What Makes A Good Travel Bag, With Luggage Designer Marcus Johnsson
Marcus Johnsson, Pacsafe’s Vice President of Bag Design, has been building bags and other accessories for over a decade. He’s also an avid traveler and has visited more than 60 countries. Needless to say, Marcus has tested, trialed and built plenty of luggage in his lifetime. He thinks about its construction more than most. Here is some insight, with Marcus Johnsson.
What is the first thing people should look for in a good travel bag?
Marcus: One of the big things people think they’re looking for is a lightweight travel bag. But that’s not always the best thing. You want it to be easy to move and get around, but you also want it to be durable. After traveling a couple of times with a super lightweight bag, you often realize how fragile they are. Baggage handlers at the airport and general wear on the road can be really tough on luggage, so you want something that will last the distance. That might add some weight to make things high-quality and strong, but if you have some other components to make it easy to move, then the tradeoff is worth it.
What are the three features you look when you buy a travel bag?
1) Sturdy Wheels. Wheels are a must, especially with large travel bags. Look out for good, sturdy wheels that can go over different surfaces – from cobbled streets to along thick carpets in hotels. Most people buy bags in malls with easy, hard floors where any wheels will work well. Sometimes you forget that’s not the surface that you’ll mostly be rolling your luggage on.
2) Multiple Handles. Handles make a big difference. Make sure the bag has has multiple solid handles. With telescopic handles that pull out, look for one that doesn’t rattle around in its casing. That means it could break easily. The other handles are the lifting or hold handles on the bag itself. This makes it easier to grab the luggage off the belt or get in and out of cars. Also, make sure the handles are well-padded for hand comfort. Your hand should be able to get in easily, instead of needing to dig through it.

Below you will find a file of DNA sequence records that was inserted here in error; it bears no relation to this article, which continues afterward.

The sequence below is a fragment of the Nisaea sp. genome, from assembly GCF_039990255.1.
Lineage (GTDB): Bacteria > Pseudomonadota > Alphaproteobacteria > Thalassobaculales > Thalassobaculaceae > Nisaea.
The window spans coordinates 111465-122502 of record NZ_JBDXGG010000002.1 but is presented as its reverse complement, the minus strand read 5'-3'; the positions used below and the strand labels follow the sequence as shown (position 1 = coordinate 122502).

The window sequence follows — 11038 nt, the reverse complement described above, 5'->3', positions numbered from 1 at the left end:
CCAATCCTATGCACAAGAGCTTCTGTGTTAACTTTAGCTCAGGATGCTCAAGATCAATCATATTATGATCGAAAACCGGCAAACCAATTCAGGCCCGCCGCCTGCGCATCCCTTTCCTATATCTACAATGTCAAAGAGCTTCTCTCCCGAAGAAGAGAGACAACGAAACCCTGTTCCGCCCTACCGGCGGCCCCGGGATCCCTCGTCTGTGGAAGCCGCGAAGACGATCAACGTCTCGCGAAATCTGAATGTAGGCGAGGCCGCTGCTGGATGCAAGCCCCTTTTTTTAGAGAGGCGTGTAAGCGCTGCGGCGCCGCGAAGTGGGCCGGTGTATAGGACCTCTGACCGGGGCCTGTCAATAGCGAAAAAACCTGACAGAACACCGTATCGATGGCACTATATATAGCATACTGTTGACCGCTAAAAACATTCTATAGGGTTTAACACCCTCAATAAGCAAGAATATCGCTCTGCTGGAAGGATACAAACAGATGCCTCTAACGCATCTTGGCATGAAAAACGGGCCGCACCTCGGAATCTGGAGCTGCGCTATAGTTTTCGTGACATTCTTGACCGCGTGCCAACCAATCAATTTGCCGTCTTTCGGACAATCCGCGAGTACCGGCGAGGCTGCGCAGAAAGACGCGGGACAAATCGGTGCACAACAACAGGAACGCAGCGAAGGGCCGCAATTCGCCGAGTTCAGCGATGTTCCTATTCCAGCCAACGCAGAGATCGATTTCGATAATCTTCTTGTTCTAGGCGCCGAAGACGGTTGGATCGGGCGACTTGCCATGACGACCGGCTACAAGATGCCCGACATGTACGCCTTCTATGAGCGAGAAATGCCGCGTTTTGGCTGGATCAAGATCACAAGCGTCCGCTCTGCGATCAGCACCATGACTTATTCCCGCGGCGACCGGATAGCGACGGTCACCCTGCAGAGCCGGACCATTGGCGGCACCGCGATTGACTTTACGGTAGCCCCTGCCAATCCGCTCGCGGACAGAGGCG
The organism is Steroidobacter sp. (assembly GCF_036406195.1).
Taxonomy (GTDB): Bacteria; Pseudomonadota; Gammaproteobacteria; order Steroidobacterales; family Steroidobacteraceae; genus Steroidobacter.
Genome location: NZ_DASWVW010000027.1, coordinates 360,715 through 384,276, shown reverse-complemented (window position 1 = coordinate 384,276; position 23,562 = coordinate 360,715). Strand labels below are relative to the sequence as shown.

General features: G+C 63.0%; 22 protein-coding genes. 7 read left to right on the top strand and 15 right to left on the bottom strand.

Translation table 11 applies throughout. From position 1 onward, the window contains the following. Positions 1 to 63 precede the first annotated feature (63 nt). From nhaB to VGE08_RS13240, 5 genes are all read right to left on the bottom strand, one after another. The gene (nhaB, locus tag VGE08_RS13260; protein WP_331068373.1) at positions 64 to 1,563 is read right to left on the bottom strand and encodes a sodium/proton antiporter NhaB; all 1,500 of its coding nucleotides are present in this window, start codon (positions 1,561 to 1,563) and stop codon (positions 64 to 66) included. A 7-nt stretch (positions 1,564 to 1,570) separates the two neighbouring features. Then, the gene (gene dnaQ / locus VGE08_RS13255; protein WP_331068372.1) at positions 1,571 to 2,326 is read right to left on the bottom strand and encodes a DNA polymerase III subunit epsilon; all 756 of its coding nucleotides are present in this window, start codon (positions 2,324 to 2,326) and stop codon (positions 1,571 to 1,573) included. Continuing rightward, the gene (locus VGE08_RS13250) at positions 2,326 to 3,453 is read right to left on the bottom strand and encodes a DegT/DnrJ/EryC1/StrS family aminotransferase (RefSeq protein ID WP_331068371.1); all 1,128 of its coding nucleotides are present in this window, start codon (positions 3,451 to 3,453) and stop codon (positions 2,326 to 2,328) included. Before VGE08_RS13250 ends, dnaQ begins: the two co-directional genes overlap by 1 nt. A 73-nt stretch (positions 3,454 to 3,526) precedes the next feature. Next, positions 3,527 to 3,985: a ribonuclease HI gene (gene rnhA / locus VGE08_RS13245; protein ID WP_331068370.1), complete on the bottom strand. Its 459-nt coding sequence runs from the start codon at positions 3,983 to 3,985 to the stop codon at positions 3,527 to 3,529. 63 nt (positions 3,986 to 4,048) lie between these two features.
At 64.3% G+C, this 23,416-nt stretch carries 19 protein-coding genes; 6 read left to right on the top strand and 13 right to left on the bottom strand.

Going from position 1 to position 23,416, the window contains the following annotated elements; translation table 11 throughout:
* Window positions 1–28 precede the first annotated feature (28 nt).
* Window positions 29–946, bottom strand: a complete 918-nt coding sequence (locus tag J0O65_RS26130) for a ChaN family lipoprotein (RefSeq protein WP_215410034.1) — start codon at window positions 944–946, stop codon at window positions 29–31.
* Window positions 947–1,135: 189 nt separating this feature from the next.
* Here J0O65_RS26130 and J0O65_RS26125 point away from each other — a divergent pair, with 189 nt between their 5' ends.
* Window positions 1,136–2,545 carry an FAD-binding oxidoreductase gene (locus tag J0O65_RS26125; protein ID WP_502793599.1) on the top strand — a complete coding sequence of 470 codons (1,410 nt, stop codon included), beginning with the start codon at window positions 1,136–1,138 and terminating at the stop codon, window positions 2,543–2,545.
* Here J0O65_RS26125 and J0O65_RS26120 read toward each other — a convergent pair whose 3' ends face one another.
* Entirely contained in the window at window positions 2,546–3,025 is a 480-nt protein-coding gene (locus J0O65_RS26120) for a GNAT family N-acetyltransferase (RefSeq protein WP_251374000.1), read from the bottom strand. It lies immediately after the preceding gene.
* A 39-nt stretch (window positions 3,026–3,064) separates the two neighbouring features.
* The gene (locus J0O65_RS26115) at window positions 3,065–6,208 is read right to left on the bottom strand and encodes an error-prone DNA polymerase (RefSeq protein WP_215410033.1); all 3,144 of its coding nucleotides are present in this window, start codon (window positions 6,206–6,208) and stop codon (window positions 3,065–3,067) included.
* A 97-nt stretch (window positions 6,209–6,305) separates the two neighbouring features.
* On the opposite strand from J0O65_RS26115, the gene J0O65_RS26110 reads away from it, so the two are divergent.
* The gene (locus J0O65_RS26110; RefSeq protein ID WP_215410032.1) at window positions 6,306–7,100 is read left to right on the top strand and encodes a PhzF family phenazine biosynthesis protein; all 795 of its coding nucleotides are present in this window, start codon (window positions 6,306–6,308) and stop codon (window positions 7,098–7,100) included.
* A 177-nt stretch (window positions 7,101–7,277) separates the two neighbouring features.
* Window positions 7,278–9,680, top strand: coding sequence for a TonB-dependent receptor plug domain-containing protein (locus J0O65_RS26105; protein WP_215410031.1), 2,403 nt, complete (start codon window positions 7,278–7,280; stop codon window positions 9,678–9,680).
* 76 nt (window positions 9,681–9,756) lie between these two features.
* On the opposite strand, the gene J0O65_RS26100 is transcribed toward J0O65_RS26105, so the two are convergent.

3) Good zippers. I use Tough Zips on the products I build at Pacsafe. As the name indicates, this makes them tough and strong. One thing that can easily happen during transit is zippers breaking up and exposing your contents. Tough zips are also puncture-proof, which make it almost impossible to get into the bag by piercing the zipper with a pen.
A bonus is also good security. Security wise, it’s good to be able to lock all your zippers together. Ideally, they lock down onto a single point, so you don’t need multiple locks for every bag compartment. Puncture-proof zippers are also important, because it’s silly to have a bag that locks well but can still be easily broken into using a regular Bic pen. Last, a good option is to have some kind of anchoring system if you need to leave your bag in busy places. Some of our travel bags have steel wire cables that help you lock your bag around a pole or table, or even just together with other bags. Great for when you want that bit of extra security.
And the big one – which is better, soft cases or hard cases?
Soft cases for sure. With hard plastic or metal cases, you can’t just open them up a little bit to stuff something extra inside. It’s really frustrating if you want to add things in on-the-go. You have to fully unzip it and open things on the floor. For soft luggage, you can zip it open a little standing up and shove in a jacket or something you’re not using.
From a packability point of view, when stacking things in your car, soft luggage also means you can move things around and squash them in easier. You don’t have those rigid restrictions. If you are transporting something a bit fragile, you still have the option of putting that in the more structured bottom half of the bag. It’s like you’re getting the best of both worlds: security and structure + the flexibility of a duffel.
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This article is adapted from Pacsafe